Poor sleepers feel older and have more negative perceptions of aging, research finds

Poor sleep in those over 50 is linked to more negative perceptions of aging, which in turn can impact physical, mental and cognitive health, new research has found.

A study by the University of Exeter found that people who rated their sleep the worst also felt older and perceived their own physical and mental aging more negatively.

Senior author Serena Sabatini, University of Exeter, said: “As we age, we all experience positive and negative changes in many areas of our lives. However, some people perceive more negative changes than others. As we know that having a negative perception of aging can be detrimental to future physical, mental and cognitive health, an open question in aging research is to understand what makes people more negative about aging. aging. perception of their aging. We need to study this further – one explanation could be that a more negative perspective influences both. However, it could be a sign that resolving sleep difficulties could promote a better perception of aging, which could have other health benefits. “

The researchers interviewed 4,482 people aged 50 and over who were part of the PROTECT study. Managed by the University of Exeter and the Institute of Psychiatry, Psychology & Neuroscience (IoPPN) at King’s College London, and funded by the Maudsley Biomedical Research Center at the National Institute for Health Research (NIHR), PROTECT is a study in innovative line in which participants take regular cognitive tests and comprehensive lifestyle questionnaires. The study aims to understand what helps people stay cognitively healthy later in life.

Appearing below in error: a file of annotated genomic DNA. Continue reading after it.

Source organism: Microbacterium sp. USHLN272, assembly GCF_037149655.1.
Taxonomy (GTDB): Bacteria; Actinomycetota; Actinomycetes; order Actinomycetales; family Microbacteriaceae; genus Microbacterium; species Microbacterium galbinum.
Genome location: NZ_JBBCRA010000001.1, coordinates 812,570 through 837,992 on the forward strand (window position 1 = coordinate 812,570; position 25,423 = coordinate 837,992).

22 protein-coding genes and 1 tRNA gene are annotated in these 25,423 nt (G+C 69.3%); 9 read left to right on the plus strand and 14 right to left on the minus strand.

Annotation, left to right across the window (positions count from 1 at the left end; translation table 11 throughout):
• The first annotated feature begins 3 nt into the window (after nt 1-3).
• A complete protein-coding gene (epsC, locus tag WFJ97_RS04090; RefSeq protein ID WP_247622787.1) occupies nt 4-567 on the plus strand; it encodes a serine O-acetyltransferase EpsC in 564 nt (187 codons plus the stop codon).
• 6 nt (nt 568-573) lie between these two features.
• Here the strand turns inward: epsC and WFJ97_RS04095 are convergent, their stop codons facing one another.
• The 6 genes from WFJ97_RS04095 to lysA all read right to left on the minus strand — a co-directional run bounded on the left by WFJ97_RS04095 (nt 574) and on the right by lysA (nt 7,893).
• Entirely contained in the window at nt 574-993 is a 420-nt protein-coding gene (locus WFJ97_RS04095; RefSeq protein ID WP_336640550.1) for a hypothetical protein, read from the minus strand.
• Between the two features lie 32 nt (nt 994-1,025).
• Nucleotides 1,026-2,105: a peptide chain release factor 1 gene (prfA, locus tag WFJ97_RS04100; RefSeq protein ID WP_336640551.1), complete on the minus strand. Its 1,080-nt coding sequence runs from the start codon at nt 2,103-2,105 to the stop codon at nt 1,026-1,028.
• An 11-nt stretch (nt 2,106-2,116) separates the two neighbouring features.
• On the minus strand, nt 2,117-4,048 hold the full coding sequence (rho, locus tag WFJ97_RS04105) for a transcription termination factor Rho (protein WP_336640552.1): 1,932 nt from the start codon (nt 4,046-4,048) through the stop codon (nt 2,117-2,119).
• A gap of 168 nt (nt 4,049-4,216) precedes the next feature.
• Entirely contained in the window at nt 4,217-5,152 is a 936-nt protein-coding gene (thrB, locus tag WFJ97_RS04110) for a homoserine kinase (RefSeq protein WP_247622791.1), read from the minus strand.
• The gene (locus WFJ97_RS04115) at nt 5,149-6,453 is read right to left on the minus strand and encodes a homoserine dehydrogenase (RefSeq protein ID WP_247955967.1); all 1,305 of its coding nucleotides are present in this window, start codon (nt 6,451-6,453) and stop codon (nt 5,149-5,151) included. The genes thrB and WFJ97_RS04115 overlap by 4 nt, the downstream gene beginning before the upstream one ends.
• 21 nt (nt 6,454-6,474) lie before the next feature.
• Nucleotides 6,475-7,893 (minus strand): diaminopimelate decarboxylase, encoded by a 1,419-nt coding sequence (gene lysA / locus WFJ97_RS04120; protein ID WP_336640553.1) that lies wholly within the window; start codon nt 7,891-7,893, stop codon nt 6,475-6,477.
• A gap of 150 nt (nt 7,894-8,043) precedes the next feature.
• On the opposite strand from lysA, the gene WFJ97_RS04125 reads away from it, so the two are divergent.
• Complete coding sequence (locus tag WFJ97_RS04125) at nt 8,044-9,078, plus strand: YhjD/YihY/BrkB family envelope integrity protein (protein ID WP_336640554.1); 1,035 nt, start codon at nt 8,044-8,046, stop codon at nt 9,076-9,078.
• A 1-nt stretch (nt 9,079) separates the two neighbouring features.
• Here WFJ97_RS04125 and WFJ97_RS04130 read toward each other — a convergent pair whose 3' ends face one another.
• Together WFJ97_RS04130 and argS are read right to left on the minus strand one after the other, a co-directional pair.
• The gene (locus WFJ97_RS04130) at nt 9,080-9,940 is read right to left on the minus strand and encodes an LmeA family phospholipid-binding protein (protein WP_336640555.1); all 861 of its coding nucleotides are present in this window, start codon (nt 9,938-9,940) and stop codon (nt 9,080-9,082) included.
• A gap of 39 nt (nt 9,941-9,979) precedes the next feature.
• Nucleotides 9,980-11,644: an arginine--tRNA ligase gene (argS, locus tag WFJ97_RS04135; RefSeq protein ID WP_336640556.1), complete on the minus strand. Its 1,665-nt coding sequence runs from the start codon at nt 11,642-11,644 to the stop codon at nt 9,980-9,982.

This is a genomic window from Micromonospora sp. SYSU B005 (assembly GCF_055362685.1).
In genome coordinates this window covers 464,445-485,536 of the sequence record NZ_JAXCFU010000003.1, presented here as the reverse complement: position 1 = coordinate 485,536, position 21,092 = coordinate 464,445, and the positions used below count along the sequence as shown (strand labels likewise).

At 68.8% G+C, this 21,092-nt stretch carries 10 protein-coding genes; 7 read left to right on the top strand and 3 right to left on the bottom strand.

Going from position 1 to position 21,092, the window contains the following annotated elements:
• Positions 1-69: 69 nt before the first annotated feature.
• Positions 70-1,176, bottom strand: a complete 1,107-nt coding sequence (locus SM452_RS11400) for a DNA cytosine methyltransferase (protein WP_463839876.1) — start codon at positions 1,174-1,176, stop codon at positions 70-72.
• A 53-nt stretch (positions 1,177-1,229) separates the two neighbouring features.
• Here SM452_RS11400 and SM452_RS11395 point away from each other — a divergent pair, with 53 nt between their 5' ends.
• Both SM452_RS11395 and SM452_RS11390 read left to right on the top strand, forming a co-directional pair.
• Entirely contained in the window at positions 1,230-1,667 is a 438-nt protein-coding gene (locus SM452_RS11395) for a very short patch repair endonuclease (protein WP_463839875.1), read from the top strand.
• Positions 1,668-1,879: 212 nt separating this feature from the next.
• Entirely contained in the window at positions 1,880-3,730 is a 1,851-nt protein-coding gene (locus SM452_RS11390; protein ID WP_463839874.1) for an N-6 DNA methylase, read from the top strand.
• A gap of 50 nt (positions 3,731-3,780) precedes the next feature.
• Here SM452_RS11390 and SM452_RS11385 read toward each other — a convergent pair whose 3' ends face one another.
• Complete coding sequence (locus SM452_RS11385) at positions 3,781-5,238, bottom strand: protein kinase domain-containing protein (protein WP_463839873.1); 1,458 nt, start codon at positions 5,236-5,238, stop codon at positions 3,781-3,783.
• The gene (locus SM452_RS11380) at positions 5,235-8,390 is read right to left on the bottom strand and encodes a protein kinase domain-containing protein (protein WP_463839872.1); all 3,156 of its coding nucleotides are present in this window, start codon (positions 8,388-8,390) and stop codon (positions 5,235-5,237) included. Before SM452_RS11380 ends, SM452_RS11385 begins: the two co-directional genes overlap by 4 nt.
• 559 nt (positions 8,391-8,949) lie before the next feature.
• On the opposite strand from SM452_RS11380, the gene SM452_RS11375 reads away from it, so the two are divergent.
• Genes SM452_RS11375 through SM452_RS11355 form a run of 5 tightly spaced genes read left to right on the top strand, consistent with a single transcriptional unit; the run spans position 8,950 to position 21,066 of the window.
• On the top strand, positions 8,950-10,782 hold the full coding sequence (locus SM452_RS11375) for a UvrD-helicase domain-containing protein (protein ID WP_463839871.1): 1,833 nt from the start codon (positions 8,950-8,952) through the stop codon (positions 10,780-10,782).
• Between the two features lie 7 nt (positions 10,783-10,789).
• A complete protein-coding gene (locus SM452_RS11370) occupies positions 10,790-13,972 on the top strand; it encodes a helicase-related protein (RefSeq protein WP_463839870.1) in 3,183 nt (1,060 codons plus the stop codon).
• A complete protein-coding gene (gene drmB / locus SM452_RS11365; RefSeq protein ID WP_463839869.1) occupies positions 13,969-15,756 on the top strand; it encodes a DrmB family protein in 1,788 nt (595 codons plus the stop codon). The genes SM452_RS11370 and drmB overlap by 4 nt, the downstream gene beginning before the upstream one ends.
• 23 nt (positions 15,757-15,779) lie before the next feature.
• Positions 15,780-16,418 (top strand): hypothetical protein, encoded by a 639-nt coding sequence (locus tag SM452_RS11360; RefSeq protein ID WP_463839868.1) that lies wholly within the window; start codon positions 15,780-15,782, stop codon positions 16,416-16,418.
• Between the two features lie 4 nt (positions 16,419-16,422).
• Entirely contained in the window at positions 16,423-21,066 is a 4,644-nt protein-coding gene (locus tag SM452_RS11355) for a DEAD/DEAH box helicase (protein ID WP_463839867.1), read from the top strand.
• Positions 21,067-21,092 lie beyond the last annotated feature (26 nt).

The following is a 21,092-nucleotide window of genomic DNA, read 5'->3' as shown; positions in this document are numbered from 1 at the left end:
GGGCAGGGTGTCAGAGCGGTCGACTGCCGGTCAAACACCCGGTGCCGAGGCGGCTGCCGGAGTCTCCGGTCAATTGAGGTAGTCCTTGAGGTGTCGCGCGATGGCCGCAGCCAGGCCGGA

The research team noticed that many PROTECT participants commented on their relationship to sleep as part of standard questionnaires within the study. Comments included: “The way I feel varies greatly depending on how I sleep. I feel good if I have six hours, so about half the time I feel younger and half the time I feel older. old !”

Another comment read: “I have chronic pain problems and I get very little sleep which has a huge impact on my life.”

Following these comments, the team decided to conduct a questionnaire specifically on sleep. In research published in Behavioral sleep medicine, participants were asked if they had experienced a list of negative age-related changes, such as lower memory, less energy, increased dependence on help from others, reduced motivation, and limitation of their activities. They also assessed their quality of sleep. Participants completed both questionnaires twice, one year apart.

This research is an important part of the growing body of evidence on the crucial role of sleep in healthy aging. We now need more people to sign up for PROTECT, to help us better understand this. We have some exciting trials coming up on how to optimize sleep in some particularly vulnerable groups, such as people with dementia in nursing homes. “

Professor Clive Ballard, University of Exeter

The article is entitled “Cross-Sectional and Longitudinal Associations between Subjective Sleep Difficulties and Self-Perceptions of Aging”, published in Behavioral sleep medicine. The research is the result of a doctorate funded by the Center for Excellence in Cognitive Health Research of the Australian National Council for Health and Medical Research.


Journal reference:

Sabatini, S., et al. (2021) Cross-sectional and longitudinal associations between subjective sleep difficulties and self-perception of aging. Behavioral sleep medicine. doi.org/10.1080/15402002.2021.1994405.

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